Re: Corpora: Collaborative effort

From: COMP staff (
Date: Tue Jun 13 2000 - 04:47:51 MET DST

  • Next message: Geoffrey Williams: "Re: Corpora: Collaborative effort"

    > From Tue Jun 13 10:03:46 2000
    > Date: Mon, 12 Jun 2000 21:59:37 -0400
    > From: Bob Krovetz <>
    > To:
    > Subject: Re: Corpora: Collaborative effort
    > Robert Luk wrote:
    > >Consider that one has 6 sense tags and the other also has 6 sense tags for the same
    > >word in a sentence, assuming that they use the same set of sense tags
    > >(although not likely). The likelihood that the two tagging
    > >algorithms agreed by chance (independently) is 6 x 1/6 x 1/6. So, the
    > >above seems to be true if there are 2 sense tags for the word:
    > >
    > > 2 x 1/2 x 1/2.
    > >
    > >Is this correct?
    > In the case of Semcor and DSO, the sense inventory was the same (WordNet).
    > The rate of agreement I mentioned was the agreement we would get by
    > tagging all instances with the most frequent sense for the word in the corpus.

    I was referring to "by chance". I just wondered how did you arrive at 0.56 for agreement by chance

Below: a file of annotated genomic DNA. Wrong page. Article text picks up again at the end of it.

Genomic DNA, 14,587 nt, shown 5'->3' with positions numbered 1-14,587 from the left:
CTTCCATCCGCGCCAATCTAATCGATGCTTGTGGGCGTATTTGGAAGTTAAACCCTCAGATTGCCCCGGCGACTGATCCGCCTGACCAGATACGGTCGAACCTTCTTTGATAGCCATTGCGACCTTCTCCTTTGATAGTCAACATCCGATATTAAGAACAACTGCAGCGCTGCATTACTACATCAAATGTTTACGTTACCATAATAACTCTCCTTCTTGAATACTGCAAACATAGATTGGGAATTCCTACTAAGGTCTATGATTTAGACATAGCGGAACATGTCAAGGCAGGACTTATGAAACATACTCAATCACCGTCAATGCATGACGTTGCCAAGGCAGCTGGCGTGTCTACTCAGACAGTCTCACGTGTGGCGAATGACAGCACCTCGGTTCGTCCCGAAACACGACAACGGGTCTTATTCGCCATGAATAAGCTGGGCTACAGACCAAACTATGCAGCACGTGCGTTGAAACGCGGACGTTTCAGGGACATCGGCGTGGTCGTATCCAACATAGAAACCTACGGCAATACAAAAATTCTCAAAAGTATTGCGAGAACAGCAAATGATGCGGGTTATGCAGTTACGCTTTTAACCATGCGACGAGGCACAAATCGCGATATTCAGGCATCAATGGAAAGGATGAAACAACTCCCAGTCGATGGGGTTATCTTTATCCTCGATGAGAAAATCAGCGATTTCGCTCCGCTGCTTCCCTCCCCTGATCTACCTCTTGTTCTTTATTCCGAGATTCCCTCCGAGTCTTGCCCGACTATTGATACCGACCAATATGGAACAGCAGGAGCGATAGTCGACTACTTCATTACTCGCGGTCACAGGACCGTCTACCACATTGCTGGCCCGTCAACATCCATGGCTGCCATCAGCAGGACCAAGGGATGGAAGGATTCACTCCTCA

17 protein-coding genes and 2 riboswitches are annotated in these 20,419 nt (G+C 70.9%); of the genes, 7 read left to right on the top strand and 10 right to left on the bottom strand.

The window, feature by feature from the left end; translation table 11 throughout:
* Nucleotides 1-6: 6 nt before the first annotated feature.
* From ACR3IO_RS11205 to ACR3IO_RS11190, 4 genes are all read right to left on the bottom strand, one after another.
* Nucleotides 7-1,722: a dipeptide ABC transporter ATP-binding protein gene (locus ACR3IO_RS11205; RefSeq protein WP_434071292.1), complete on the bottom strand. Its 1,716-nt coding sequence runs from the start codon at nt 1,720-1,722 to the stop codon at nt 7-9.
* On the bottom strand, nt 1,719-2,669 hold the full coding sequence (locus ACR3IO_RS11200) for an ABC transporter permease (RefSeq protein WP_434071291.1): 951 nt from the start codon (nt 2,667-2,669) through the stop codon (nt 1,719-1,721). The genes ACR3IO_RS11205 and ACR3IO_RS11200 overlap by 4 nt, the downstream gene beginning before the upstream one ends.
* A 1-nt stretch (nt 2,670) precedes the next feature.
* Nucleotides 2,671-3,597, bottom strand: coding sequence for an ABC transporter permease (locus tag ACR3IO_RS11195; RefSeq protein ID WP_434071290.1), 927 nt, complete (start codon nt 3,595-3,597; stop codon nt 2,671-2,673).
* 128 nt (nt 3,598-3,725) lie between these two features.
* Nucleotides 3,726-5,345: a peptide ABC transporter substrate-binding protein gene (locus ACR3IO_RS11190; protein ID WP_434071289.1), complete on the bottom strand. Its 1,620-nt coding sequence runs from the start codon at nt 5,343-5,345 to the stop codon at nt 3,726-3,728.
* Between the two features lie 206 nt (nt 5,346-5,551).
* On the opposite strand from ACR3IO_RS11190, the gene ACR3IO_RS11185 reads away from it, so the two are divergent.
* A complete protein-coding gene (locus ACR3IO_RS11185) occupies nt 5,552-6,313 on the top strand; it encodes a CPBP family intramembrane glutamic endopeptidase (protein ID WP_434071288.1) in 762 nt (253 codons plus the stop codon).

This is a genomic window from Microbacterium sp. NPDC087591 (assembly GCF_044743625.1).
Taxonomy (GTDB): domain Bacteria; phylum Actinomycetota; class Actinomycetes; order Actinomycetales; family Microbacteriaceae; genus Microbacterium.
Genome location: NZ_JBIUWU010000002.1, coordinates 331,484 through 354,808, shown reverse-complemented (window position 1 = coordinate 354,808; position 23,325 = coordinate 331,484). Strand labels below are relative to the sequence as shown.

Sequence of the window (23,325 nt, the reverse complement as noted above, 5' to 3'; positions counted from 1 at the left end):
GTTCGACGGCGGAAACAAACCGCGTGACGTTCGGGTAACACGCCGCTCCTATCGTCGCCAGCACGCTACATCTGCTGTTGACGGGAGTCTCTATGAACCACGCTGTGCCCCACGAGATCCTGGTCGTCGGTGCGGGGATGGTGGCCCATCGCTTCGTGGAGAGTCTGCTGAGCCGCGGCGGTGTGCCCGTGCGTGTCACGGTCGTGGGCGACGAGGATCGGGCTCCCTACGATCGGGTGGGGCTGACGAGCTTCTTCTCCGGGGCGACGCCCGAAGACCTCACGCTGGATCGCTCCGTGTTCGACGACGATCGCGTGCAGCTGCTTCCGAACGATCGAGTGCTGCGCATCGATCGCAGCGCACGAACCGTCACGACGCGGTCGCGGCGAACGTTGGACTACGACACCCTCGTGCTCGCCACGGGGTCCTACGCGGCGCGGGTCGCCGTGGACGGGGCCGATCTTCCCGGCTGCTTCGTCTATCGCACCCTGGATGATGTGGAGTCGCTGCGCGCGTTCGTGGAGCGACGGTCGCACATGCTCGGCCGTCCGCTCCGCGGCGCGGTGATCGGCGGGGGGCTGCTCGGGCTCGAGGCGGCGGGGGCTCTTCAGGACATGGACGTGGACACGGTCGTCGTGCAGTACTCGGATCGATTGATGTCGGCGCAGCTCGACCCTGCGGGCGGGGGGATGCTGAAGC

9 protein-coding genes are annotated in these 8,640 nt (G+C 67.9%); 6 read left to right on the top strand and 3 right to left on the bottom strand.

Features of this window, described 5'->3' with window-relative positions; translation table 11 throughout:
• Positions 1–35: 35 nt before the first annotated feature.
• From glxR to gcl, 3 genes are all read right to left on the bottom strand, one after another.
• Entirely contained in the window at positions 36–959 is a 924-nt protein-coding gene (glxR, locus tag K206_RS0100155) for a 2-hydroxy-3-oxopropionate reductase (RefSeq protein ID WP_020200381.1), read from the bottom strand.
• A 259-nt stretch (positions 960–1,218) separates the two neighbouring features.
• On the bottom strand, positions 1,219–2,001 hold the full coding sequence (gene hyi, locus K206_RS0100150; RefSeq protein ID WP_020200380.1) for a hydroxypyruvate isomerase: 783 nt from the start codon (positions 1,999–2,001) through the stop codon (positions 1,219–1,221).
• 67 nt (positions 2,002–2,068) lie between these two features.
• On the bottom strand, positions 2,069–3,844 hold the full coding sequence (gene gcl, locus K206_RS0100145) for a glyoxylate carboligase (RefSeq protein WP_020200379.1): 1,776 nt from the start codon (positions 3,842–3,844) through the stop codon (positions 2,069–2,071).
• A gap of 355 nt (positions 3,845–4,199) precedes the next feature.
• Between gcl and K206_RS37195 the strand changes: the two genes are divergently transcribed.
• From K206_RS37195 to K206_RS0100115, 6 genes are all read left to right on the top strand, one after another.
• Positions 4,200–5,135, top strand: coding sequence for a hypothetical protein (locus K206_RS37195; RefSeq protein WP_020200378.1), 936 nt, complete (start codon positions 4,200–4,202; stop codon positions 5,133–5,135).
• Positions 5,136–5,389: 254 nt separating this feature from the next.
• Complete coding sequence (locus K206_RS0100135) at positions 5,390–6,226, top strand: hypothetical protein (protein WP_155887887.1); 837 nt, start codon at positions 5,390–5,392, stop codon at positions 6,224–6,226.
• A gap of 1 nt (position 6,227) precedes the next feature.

between tags assigned by 2 different tagging algorithms?

    > I don't see why you say it is not likely that they will use the same set of
    > sense tags.

    They are the same then.

    > How can we make meaningful comparisions between word-sense
    > tagging systems without using the same word sense inventory? That was
    > the purpose of the SENSEVAL competition.

    I agreed if the sense tags have completely different meaning. However, the
    differences in meaning between tags may be in shades of meaning rather than the crisp
    decision that they are or not same. We can still "compare"
    them if we think of senses with gradation - by comparing the contexts of the word usage or
    make assignment of one tag to the other by human. It is like merging 2 dictionaries.

    There may be some algorithms that work "WITH" a particular tag set and these algorithms
    may not work well in another tag set. Consider a system that uses a set of handcrafted
    rules for tag assignment or for the improvement of tag assignment. If these rules use the
    tag information to decide on tagging of other words, then we cannot abstract them out automatically
    to work with another set.


    Robert Luk

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